I write resumes and other career marketing documents for a lot of top marketing executives who know all about branding the products they promote, but nothing about using their personal brand to market themselves.
Many executive job seekers I talk to are not aware that they already have a brand, which in essence is their reputation. The people around them know where their talents and strengths lie, and what things they can always be relied on to deliver.
With a little thought and probing, they can develop their personal brand and put it to good use in their executive job search and career management. It’s just a matter of tapping into and leveraging the best they have to offer.
As part of the document development process, my clients and I get to the meat through a personal branding session in which we have a value-focused dialog zeroing in on pivotal areas. Some of the touch points include discussing:
→ What makes them really good at what they do.
→ What jazzes them the most about their work and how that converges with what they do really well.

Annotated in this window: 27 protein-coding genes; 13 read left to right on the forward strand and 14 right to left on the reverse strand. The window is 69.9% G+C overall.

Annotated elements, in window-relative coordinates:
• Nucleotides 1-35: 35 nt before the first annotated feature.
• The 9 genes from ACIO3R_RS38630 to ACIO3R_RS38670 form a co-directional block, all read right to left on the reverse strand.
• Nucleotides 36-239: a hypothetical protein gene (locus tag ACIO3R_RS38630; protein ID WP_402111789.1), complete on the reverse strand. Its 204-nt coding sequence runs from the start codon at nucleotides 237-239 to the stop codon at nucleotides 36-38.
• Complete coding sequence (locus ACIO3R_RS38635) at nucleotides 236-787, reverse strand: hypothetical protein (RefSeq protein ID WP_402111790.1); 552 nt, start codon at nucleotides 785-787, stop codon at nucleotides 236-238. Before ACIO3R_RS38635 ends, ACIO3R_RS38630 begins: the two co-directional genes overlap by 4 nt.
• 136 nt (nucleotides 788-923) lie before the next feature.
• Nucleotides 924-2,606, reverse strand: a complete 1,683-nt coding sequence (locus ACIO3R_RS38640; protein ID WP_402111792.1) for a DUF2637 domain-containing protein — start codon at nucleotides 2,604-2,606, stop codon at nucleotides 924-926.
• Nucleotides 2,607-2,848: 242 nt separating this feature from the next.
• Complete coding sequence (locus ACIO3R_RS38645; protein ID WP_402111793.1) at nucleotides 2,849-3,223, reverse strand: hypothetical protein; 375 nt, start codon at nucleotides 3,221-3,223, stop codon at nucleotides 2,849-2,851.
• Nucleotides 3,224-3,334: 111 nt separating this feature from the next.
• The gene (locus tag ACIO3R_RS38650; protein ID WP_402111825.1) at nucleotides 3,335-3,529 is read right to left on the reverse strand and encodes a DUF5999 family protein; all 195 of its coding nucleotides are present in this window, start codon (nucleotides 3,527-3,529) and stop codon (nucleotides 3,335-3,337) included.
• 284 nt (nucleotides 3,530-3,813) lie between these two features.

→ How they compare to the best in their field.
→ How they extract the best out of their teams.
→ Measuring their brand based on what those around them have to say about them.
We’re finding added benefits to the session beyond mining information for their career documents. It motivates my clients to move forward and fires them up for interviewing and the road ahead. They’re reminded of all the critical contributions they’ve made to past companies and gain renewed confidence in their marketplace value.
The branded “career success stories” we formulate in the development process become compelling examples of how they tackle and overcome challenges impeding company imperatives.
These stories, interjected in interview conversations, provide evidence of their promise of value to their next employer. They help interviewers picture the candidate on the job, solving problems.
Defining, embracing, and communicating your personal brand differentiates you from competing candidates and positions you at the top of the list. The exercise also preps you to interview better.
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